Mobile Phone Collection Units may be Closed
Exhaustion of raw materials for the industry due to restrictions on the opening of letters of credit
Operations at major mobile phone assembly plants are about to come to a halt as letters of credit (LCs) to import CKD units have not been opened due to dollar shortages since May 20 and the industry faces depletion of raw material stocks.
The State Bank of Pakistan (SBP) clarified through its tweet that it has not stopped import payments and that commercial banks have enough liquidity in dollars to make the payments.
Concern is growing among manufacturers and entrepreneurs over the crisis over LC restrictions, which are supposedly caused by the scarcity of dollars in the market.
“Banks are not opening letters of credit for mobile CKD units due to lack of dollars since May 20,” Amer Al-Alawala, CEO of Tecno Pack Electronics, told The Express Tribune.
“Now the industry has used up all of its raw materials and unfortunately 80% of the industry has shut down,” he said. “The jobs of the nearly 50,000 people who work in the industry are at risk.”
As a result, ICT expert Parviz Iftikhar said: “The supply of low-cost, locally made mobile phones will stop.” Therefore, only those who can afford expensive imported phones, paying high tariffs and taxes, will be able to buy cell phones.
“We have to say goodbye to our dream of becoming a mobile phone exporter,” he said.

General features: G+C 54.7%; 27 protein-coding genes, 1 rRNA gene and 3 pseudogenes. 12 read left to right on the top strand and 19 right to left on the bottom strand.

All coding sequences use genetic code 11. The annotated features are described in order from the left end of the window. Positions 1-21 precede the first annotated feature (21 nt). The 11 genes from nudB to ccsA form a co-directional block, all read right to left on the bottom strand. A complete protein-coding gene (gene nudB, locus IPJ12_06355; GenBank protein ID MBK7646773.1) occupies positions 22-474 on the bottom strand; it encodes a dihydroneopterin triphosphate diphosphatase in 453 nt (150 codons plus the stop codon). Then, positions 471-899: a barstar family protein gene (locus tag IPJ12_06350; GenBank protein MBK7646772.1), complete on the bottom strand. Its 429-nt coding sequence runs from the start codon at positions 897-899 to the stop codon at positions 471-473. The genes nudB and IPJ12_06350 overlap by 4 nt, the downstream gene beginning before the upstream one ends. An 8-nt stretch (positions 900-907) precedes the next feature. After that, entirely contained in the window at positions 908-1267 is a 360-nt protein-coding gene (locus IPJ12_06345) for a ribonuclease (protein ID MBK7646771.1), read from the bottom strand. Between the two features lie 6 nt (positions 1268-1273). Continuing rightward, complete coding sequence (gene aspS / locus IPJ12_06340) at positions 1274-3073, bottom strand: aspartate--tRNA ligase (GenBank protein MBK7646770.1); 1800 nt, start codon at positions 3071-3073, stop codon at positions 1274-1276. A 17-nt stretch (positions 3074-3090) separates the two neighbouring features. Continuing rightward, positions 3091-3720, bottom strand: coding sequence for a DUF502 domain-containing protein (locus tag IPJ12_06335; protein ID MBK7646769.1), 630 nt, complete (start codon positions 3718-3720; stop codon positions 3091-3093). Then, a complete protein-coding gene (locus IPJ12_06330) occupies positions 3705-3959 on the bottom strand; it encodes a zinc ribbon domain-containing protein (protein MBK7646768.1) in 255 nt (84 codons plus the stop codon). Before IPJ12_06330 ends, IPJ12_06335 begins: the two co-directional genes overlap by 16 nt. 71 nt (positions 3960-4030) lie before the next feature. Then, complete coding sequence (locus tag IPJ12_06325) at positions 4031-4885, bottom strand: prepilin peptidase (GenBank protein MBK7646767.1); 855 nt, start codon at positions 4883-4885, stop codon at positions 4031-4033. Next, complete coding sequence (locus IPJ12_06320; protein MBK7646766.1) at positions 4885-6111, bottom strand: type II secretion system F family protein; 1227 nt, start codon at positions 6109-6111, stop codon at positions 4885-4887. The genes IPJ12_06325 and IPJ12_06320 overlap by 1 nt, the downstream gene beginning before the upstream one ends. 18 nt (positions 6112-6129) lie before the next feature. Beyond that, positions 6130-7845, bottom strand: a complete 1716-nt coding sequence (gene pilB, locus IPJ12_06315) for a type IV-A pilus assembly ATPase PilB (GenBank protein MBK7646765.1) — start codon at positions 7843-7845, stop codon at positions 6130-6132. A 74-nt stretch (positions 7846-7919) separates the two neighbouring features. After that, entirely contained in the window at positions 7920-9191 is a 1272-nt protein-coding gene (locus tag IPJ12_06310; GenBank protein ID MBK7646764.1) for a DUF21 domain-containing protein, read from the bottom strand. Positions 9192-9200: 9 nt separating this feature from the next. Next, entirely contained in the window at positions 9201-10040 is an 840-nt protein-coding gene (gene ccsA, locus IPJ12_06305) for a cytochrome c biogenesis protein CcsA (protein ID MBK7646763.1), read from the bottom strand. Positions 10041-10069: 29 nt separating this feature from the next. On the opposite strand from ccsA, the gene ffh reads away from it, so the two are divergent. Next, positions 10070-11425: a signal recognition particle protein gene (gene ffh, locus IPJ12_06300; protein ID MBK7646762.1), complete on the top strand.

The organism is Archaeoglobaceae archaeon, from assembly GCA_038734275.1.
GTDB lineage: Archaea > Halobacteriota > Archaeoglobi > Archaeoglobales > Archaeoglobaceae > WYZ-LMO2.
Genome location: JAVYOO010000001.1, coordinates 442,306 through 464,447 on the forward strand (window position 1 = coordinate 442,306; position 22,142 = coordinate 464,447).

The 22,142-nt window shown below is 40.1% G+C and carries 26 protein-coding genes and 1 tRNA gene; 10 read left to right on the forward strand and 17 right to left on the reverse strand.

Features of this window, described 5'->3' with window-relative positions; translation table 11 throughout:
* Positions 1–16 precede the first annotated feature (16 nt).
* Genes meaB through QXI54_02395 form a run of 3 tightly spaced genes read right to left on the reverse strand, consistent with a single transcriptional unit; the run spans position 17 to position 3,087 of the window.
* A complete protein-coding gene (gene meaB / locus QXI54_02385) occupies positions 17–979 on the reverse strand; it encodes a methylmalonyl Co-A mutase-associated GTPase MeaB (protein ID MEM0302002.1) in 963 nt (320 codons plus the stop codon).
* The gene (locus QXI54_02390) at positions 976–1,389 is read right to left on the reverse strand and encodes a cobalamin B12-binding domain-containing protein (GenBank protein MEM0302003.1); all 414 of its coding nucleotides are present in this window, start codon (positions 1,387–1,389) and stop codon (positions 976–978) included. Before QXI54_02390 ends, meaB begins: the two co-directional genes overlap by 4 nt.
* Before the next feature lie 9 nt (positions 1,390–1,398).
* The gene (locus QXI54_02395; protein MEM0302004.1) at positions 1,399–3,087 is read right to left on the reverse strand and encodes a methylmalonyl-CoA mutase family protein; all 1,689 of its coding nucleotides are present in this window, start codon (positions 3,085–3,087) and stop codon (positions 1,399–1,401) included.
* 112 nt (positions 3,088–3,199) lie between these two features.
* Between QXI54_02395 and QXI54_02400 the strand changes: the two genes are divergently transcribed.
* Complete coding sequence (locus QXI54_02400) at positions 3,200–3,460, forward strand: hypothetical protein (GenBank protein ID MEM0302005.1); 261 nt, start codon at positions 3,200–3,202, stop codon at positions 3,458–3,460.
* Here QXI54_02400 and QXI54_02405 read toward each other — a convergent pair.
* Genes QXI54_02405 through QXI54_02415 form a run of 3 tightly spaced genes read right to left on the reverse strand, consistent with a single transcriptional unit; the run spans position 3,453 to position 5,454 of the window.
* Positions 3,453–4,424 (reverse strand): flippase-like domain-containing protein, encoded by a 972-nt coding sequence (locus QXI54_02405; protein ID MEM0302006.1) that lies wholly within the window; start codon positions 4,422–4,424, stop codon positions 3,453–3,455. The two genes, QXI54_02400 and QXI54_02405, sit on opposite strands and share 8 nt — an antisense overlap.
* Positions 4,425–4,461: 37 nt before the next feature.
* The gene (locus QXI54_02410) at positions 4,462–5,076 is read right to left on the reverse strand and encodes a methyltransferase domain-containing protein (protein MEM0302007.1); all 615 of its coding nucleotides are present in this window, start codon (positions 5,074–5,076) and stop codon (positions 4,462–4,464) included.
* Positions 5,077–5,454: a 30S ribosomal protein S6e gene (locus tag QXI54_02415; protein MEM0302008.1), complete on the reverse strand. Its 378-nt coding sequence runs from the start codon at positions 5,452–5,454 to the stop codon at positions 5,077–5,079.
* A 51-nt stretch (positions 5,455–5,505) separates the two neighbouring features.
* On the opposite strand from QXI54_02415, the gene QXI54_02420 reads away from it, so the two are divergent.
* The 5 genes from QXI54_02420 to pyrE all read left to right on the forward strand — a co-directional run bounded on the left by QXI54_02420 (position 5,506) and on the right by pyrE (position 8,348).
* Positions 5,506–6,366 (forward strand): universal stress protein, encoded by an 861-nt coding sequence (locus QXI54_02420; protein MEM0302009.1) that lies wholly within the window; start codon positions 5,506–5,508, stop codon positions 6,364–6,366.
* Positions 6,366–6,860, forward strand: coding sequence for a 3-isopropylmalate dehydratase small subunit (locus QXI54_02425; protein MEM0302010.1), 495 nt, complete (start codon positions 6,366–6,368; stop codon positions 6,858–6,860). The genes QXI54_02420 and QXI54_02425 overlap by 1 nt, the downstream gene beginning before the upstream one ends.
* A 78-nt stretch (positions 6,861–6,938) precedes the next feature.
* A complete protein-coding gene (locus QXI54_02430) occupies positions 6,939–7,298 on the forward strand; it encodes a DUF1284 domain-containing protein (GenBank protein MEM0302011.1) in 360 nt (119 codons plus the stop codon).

“It’s been an emerging industry for almost two years,” said Numan Ahmed Saeed, CEO of SI Global. “The failure to open CKD import letters of credit may have a negative impact on jobs and foreign investment.”
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“The government needs to maintain a balance rather than an immediate reduction of any industry, SBP can take other measures as an alternative,” said Kapil Kumar, a specialist in start-up financing.
AHL research chief Taher Abbas expected the government to try to prioritize imports based on need, as imports fell to 1.3 times compared to 2.3 times four months ago.
However, the situation will improve with the revival of the IMF program, the renewal of loans by China worth 2.4 billion dollars along with the expected launch of sukuk by the government, which will support the country’s foreign exchange reserves.
Saeed revealed that “some companies are in talks with the government, asking them to allow letters of credit to import low-quality mobile phones and smartphones to create jobs.”
If supported, this sector can generate not only income but also foreign exchange, which can support the country and help close the gap in the balance of payments.
“Tough times call for desperate action,” said Mostafa Mustanser, head of research at Taurus Securities. We have very limited options in the current scenario.“The government must take firm steps to get IMF approval quickly.”
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